I don’t want to be selfish about 2020 Christmas

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It's 5:16 p.m. the evening of Christmas Day. Early this morning, my husband of 32 years told me he didn't have a present for me. I told him it was OK. We have always exchanged gifts – sometimes small, sometimes big, but always thoughtful, sweet, and kind. I was really excited to have him open one of the gifts I got for him. He opened it before we left our home to visit our children. He really liked it. Our kids are all young adults, so our COVID-safe Christmas was a masked up drop-off of three Christmas dinners and gifts for each child – gifts I did the shopping for and bought online for the most part. It was great to visit everyone from the stoop and even the pouring rain didn't dampen our spirits.

Driving back home, my husband said he felt bad about not getting me anything. He said he didn't want to buy just anything, and the lines in stores were too long when he did try to buy a gift. Again, I told him it was OK. We both work full time and COVID has made both our jobs much more difficult – but my husband's more so. He has been working 14 hour days. When we got home I had two more smaller presents for him to unwrap and he really liked them both. Actually, he liked all his gifts so much so he went online to order three more copies of a gift given by our daughter so he could gift them to coworkers. I think the online order, after realizing I was not getting any gift, was what brought me to tears. I guess I just didn't believe him this morning. I really thought he was just teasing and I feel so foolish. Maybe it's the stress of 2020 and COVID Christmas, but I feel terrible about feeling hurt. And he's upset that I am upset because he did tell me earlier. Am I just being selfish and immature?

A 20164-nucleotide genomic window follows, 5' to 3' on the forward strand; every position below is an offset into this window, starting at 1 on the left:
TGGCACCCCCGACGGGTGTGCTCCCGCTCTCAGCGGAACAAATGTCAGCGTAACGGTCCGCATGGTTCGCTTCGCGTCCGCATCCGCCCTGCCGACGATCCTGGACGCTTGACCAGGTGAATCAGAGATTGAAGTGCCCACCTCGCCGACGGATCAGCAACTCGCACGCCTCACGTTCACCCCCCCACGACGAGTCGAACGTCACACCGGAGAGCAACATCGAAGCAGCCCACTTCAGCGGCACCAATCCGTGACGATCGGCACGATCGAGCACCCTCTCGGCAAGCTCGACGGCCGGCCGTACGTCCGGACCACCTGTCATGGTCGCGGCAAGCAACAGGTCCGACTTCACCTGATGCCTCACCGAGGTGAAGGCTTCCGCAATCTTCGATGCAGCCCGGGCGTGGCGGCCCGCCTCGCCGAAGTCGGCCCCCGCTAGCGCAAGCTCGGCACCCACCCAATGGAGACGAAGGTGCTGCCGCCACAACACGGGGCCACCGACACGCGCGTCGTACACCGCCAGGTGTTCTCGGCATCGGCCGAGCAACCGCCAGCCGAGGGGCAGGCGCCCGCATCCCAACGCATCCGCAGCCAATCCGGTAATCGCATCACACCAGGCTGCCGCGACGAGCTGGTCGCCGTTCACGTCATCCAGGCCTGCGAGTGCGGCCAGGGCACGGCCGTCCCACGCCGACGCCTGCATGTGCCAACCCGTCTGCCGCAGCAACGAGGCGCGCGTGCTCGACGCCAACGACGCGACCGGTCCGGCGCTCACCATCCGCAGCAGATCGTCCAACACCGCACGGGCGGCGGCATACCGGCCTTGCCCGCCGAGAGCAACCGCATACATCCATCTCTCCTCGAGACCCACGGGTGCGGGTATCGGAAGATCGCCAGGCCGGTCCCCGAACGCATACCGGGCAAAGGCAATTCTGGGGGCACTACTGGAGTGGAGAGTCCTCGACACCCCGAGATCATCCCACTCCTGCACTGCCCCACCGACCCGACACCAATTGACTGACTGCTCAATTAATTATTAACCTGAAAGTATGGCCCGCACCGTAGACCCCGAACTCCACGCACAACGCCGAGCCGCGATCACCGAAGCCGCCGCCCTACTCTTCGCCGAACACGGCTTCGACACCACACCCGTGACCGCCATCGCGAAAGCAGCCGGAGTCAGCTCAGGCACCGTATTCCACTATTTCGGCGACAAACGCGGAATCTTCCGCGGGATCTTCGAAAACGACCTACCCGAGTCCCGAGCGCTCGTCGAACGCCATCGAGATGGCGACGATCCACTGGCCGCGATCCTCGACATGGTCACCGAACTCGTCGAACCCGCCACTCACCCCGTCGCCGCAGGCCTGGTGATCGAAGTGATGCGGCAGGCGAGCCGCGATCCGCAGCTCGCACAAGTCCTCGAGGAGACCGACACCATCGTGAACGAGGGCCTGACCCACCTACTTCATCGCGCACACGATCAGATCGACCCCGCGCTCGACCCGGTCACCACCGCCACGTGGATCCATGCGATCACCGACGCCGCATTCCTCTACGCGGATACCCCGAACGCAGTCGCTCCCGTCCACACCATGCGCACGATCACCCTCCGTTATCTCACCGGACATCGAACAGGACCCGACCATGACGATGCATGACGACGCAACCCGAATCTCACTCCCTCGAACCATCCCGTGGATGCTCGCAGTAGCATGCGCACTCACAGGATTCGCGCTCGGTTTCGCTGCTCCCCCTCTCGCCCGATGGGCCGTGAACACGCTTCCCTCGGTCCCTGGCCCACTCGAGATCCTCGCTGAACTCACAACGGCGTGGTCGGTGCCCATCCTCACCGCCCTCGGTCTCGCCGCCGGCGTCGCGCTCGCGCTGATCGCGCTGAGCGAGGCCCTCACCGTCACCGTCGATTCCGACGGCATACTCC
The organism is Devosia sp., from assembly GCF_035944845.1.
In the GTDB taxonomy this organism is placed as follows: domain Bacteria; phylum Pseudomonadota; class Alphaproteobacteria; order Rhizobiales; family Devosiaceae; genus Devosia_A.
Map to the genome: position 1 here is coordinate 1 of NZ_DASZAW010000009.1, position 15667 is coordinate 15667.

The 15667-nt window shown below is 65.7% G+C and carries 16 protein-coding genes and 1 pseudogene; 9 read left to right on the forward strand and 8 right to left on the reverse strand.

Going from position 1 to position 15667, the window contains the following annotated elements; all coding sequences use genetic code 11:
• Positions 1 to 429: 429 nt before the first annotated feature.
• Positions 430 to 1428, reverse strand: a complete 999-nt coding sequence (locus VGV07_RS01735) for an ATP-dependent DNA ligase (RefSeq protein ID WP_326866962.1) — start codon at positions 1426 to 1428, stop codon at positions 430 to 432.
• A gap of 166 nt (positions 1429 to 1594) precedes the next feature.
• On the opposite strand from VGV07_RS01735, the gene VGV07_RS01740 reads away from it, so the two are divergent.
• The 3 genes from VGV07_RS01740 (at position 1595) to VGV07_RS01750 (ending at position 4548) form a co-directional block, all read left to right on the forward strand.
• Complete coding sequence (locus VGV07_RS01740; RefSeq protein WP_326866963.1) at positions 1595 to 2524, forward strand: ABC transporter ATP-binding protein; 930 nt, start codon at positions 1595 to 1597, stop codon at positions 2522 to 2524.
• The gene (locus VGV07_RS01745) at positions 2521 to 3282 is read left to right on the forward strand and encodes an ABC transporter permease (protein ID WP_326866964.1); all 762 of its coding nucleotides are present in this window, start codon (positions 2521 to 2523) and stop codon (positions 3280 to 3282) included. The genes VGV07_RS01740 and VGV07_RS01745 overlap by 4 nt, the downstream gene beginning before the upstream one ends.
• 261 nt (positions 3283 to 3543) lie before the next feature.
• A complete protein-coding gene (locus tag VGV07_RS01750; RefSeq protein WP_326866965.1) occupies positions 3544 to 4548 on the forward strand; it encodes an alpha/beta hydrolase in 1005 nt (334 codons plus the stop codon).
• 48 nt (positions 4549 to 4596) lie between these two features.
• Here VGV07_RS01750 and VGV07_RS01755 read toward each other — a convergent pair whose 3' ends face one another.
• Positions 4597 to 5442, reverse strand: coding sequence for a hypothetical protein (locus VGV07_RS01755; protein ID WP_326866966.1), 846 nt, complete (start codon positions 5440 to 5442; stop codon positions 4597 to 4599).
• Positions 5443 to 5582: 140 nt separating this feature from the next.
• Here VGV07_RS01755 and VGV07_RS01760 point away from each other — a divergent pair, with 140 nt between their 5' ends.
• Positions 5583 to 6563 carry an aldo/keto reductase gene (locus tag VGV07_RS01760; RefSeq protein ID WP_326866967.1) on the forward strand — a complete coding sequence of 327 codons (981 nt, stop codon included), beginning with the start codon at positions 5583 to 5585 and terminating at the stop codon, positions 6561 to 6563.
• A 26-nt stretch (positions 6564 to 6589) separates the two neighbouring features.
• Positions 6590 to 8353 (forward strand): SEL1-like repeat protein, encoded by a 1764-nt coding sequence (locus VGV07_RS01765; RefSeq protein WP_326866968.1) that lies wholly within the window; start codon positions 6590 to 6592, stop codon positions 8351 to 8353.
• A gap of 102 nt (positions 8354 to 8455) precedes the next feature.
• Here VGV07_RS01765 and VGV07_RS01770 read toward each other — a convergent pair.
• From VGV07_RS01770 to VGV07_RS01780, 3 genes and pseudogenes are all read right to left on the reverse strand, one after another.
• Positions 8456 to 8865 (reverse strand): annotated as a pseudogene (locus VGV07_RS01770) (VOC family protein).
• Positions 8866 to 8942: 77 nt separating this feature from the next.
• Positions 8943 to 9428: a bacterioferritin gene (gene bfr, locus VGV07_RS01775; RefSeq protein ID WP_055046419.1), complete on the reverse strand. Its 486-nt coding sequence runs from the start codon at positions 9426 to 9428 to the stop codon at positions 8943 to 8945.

– 2020

The 2020 holiday season ... it was sad and confusing for so many people. I understand why your husband messed up the gift thing this year. Totally understandable. But I also understand why, at the end of a day of dropping off food and gifts for children you can barely see, you got home, felt exhausted, and thought, "What about me?" Honestly, this might be the first "Where's my present?" letter I felt in my bones. You coordinated so much for a complicated day. Watching your husband buy gifts for co-workers at the end of it probably didn't help.

The thing about COVID times is that we start new traditions and make changes based on what's safe (if we're doing it right). That means any other day can be a do-over. You can still have a romantic meal, some coordinated event, and a celebration of love. I am in the "Valentine’s Day is not a thing!" camp, for the most part, but this year, I plan to celebrate it by treating myself in some way, and I might encourage couples I know to take a moment to appreciate all they've survived this past year. You can tell your husband he'll have a second chance for gifts next month because you'd like to make something special out of the holiday. He sounds like a transparent communicator. Be clear about your expectations. Tell him you'd like the intimate holiday gift giving you missed at the end of the year. It doesn't have to be a massive deal, but you'd like to feel seen and celebrated.

Also, it doesn't have to be Valentine’s Day. Do it whatever day you want. Groundhog Day seems fitting. Just make it a thing.

– Meredith

Readers? Not all "I didn't get a gift" letters are equal. Thoughts on communicating about this?